I have driven my Cadillac more than 100,000 miles. The cross-country drives were great, from the Pacific to the Atlantic, or the other way around. But I have never driven to evening without loneliness, despair, regret, and all the other things that are of the end. For one end evokes the others, and the end of the day evokes the end of life, especially for the traveler. The end of life evokes the errors of it, and a fellow wishes he had known better. . . .
From “A Writer’s Declaration”
by William Saroyan
. . . I squandered a great deal of money that I earned as a writer and I lost a lot of it gambling. It seems to have been my nature to squander and to gamble, that’s all. I gave some away, perhaps a great deal. I am not unaware of the possible meaning of the discomfort I have felt when I have had money, and the compulsion I have had to get rid of it somehow or other. I think I have felt the need to be only a writer, a writing writer, and not a success of any kind. . . .
A letter to Guy de Maupassant
from Letters from 74 rue Taitbout
by William Saroyan
Guy de Maupassant: I remember wandering around one afternoon at Fresno Technical High School, where I was learning typing, eleven or twelve years old, in 1919 or 1920, desperate as only a man of that many years can be, angry at something or somebody, alone in spirit, bored, and hoping that I might find in the library something to speak to me.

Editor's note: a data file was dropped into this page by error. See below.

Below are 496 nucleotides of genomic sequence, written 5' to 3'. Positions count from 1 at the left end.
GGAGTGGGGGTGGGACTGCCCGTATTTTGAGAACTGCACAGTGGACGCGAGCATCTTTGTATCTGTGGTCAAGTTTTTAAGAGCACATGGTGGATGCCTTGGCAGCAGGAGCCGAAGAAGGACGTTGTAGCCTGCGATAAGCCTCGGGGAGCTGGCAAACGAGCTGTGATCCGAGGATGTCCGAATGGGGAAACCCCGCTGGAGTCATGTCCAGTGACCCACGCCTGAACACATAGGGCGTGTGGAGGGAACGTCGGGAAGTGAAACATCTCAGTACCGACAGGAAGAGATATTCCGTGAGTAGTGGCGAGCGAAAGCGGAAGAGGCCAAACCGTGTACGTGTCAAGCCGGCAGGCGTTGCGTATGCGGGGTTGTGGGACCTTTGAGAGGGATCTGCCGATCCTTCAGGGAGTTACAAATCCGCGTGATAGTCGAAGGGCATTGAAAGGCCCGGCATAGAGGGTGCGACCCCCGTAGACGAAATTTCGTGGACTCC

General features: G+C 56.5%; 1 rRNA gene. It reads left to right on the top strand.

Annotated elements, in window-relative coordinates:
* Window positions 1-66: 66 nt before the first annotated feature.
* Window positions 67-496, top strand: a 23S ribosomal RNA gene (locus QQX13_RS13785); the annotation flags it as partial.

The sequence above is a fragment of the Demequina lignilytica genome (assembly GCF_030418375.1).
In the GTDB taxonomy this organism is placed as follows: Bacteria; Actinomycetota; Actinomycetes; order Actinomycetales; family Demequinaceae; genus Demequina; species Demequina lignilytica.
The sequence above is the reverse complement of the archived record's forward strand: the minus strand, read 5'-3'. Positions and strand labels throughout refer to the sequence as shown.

I found a story called “The Bell.” I sat down and began to read it, not knowing what it was or what effect it was going to have on me.
Guy de Maupassant, your story told me to write, and that’s all I needed to know.
Six or seven years ago your specialist, Artine Artinian, an editor and translator, wrote to writers all over the world inviting them to say what your writing meant to them. Many were faithful, or at any rate almost so, but many more were almost embarrassed that they had ever been deeply moved by your writing or had ever cherished it.
Well, the hell with them. I remain faithful.
Your writing is your writing. Nobody else has ever written in that living manner, and every writer who has ever read your writing has been improved by it.
I thank you again, as I do every year.